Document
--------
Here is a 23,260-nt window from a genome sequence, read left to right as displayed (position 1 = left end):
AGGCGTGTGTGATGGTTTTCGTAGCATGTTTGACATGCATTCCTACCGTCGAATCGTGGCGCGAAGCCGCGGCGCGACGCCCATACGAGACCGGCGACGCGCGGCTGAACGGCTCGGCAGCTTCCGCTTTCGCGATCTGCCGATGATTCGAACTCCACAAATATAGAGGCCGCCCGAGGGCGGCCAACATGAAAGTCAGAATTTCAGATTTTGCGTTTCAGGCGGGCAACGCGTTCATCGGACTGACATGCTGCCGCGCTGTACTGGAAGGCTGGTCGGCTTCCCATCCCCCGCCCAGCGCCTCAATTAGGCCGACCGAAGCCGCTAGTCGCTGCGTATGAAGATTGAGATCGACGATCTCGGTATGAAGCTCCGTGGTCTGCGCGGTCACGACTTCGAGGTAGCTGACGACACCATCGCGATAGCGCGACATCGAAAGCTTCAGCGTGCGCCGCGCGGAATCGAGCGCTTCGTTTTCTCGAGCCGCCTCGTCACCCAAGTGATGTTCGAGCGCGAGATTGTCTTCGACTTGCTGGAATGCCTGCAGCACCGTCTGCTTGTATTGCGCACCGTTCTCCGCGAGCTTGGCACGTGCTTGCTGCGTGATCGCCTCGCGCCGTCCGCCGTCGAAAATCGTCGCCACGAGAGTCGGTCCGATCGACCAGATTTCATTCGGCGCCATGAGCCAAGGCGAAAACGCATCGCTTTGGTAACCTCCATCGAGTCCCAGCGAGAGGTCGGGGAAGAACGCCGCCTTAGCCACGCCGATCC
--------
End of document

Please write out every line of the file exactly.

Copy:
Here is a 23,260-nt window from a genome sequence, read left to right as displayed (position 1 = left end):
AGGCGTGTGTGATGGTTTTCGTAGCATGTTTGACATGCATTCCTACCGTCGAATCGTGGCGCGAAGCCGCGGCGCGACGCCCATACGAGACCGGCGACGCGCGGCTGAACGGCTCGGCAGCTTCCGCTTTCGCGATCTGCCGATGATTCGAACTCCACAAATATAGAGGCCGCCCGAGGGCGGCCAACATGAAAGTCAGAATTTCAGATTTTGCGTTTCAGGCGGGCAACGCGTTCATCGGACTGACATGCTGCCGCGCTGTACTGGAAGGCTGGTCGGCTTCCCATCCCCCGCCCAGCGCCTCAATTAGGCCGACCGAAGCCGCTAGTCGCTGCGTATGAAGATTGAGATCGACGATCTCGGTATGAAGCTCCGTGGTCTGCGCGGTCACGACTTCGAGGTAGCTGACGACACCATCGCGATAGCGCGACATCGAAAGCTTCAGCGTGCGCCGCGCGGAATCGAGCGCTTCGTTTTCTCGAGCCGCCTCGTCACCCAAGTGATGTTCGAGCGCGAGATTGTCTTCGACTTGCTGGAATGCCTGCAGCACCGTCTGCTTGTATTGCGCACCGTTCTCCGCGAGCTTGGCACGTGCTTGCTGCGTGATCGCCTCGCGCCGTCCGCCGTCGAAAATCGTCGCCACGAGAGTCGGTCCGATCGACCAGATTTCATTCGGCGCCATGAGCCAAGGCGAAAACGCATCGCTTTGGTAACCTCCATCGAGTCCCAGCGAGAGGTCGGGGAAGAACGCCGCCTTAGCCACGCCGATCC